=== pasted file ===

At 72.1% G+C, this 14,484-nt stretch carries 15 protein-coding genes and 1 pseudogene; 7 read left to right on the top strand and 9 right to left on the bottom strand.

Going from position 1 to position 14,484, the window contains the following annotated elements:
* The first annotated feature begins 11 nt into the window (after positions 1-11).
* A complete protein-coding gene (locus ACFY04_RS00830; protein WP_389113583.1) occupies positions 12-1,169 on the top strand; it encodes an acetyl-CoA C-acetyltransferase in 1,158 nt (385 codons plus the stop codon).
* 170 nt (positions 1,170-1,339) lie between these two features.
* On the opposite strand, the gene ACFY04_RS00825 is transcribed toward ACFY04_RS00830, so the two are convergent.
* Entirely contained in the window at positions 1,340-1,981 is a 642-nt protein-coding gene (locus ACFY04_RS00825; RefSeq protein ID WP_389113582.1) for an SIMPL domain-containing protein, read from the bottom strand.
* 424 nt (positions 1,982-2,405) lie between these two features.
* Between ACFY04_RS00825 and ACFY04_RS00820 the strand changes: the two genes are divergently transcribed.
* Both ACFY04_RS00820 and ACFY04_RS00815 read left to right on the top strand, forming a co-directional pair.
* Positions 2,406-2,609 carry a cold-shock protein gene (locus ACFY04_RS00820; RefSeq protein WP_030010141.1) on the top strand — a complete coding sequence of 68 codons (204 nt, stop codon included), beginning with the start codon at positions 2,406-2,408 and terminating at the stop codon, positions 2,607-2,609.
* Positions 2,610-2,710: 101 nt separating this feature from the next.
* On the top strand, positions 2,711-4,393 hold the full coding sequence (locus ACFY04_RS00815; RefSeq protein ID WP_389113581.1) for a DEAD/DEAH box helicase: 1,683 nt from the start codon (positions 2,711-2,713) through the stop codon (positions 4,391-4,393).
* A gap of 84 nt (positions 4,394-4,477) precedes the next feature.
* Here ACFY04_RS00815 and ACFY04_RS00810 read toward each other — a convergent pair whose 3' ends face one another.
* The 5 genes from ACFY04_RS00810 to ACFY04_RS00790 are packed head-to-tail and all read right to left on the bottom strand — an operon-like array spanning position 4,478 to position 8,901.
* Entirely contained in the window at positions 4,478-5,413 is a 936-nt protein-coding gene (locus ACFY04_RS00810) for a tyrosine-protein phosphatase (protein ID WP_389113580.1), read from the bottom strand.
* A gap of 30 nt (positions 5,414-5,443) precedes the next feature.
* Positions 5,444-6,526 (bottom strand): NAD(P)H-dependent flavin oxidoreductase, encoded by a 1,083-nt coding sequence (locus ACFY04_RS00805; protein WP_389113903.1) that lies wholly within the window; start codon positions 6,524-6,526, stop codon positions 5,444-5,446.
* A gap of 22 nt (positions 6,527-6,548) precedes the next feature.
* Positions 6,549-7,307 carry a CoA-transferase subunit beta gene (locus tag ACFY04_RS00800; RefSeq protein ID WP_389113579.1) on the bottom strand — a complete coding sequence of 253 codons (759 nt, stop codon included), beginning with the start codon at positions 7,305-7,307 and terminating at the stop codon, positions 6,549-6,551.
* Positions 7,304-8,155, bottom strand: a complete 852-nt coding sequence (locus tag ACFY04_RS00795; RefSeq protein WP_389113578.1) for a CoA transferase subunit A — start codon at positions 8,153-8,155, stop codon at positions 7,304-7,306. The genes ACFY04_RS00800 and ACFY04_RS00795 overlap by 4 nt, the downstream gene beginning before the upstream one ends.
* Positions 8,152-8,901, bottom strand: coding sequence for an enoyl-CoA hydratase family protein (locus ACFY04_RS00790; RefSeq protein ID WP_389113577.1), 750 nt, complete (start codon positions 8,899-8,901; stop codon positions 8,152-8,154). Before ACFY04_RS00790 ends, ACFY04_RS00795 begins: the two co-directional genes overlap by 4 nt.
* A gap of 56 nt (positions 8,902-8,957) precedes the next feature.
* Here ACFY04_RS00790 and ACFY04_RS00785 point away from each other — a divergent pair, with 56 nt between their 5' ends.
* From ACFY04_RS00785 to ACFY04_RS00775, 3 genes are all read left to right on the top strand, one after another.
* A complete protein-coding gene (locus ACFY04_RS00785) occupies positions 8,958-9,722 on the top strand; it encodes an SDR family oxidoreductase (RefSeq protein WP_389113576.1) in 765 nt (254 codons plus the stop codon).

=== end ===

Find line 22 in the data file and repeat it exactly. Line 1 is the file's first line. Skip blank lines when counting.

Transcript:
* Positions 7,304-8,155, bottom strand: a complete 852-nt coding sequence (locus tag ACFY04_RS00795; RefSeq protein WP_389113578.1) for a CoA transferase subunit A — start codon at positions 8,153-8,155, stop codon at positions 7,304-7,306. The genes ACFY04_RS00800 and ACFY04_RS00795 overlap by 4 nt, the downstream gene beginning before the upstream one ends.